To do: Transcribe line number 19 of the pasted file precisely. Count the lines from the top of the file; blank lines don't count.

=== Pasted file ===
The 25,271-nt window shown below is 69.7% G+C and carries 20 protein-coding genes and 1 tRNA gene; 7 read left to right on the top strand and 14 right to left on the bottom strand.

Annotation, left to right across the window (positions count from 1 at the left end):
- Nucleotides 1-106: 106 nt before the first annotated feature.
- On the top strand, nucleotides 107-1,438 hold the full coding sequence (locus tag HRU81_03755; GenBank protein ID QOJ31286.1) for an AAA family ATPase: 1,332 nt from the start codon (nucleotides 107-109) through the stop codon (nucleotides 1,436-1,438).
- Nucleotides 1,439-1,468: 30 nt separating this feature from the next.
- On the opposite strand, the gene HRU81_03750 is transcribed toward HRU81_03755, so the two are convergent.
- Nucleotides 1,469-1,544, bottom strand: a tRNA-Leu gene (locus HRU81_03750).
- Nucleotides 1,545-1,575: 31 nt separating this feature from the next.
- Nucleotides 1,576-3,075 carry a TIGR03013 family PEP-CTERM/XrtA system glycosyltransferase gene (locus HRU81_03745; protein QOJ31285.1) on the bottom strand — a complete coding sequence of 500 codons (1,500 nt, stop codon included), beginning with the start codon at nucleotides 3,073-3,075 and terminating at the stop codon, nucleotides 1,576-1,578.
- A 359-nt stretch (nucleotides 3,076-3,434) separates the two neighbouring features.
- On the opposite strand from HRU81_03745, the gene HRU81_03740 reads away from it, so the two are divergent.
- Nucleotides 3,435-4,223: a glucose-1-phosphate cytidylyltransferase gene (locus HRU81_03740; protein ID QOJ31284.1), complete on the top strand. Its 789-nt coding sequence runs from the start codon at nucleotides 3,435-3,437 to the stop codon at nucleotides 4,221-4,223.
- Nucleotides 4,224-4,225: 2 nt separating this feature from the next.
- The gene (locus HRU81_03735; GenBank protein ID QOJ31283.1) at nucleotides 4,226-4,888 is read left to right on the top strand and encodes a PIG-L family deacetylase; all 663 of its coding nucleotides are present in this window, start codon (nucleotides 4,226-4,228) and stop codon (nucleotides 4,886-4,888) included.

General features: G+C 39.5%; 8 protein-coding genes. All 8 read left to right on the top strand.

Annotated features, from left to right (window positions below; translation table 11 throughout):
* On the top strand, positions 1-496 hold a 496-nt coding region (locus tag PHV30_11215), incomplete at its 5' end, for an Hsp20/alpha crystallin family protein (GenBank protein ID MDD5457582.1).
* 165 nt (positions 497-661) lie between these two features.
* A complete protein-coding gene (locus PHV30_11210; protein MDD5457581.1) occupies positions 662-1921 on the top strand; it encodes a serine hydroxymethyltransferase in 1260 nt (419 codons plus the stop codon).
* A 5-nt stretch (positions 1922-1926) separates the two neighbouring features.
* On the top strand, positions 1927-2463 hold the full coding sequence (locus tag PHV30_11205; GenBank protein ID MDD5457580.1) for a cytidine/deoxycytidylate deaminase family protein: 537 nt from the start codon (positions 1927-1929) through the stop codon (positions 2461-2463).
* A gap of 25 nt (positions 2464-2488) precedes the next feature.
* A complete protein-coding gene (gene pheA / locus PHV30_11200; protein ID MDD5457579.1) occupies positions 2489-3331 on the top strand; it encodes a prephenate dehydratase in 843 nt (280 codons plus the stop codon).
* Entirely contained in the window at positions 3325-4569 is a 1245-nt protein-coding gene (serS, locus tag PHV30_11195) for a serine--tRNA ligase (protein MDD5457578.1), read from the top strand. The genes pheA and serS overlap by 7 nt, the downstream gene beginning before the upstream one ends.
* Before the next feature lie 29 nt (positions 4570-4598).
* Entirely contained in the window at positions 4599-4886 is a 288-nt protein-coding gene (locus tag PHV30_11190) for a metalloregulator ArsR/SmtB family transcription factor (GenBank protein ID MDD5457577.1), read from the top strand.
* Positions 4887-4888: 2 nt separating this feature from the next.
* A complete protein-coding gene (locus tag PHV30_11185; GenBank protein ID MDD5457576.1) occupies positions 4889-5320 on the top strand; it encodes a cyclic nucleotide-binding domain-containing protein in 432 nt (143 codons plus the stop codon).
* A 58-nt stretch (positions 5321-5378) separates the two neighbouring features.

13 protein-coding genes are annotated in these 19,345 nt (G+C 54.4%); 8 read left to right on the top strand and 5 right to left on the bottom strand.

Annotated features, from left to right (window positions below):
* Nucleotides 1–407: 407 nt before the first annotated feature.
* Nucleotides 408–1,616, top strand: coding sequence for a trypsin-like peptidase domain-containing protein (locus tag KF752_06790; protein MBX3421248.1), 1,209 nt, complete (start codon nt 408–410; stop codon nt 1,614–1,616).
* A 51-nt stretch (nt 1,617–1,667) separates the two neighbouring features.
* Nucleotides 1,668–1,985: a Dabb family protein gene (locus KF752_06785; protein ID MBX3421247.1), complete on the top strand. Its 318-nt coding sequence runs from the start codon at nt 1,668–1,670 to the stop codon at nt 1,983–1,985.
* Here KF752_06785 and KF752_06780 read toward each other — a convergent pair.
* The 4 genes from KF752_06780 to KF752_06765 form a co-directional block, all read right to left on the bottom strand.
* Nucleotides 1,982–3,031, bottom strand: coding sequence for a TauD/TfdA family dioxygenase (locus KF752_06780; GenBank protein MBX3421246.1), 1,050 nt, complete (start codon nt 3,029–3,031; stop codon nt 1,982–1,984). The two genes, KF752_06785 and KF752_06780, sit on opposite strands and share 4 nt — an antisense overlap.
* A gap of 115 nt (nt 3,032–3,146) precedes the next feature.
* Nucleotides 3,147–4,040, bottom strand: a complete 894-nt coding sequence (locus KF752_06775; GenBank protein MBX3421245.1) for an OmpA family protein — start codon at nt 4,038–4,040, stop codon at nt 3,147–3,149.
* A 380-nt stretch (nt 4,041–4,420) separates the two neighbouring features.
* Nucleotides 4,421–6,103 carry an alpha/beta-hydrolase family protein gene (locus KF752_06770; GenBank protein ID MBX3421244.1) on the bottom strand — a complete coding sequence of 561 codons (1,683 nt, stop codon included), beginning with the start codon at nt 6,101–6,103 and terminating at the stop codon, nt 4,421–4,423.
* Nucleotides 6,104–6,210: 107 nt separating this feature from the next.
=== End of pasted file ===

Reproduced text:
* A complete protein-coding gene (locus PHV30_11210; protein MDD5457581.1) occupies positions 662-1921 on the top strand; it encodes a serine hydroxymethyltransferase in 1260 nt (419 codons plus the stop codon).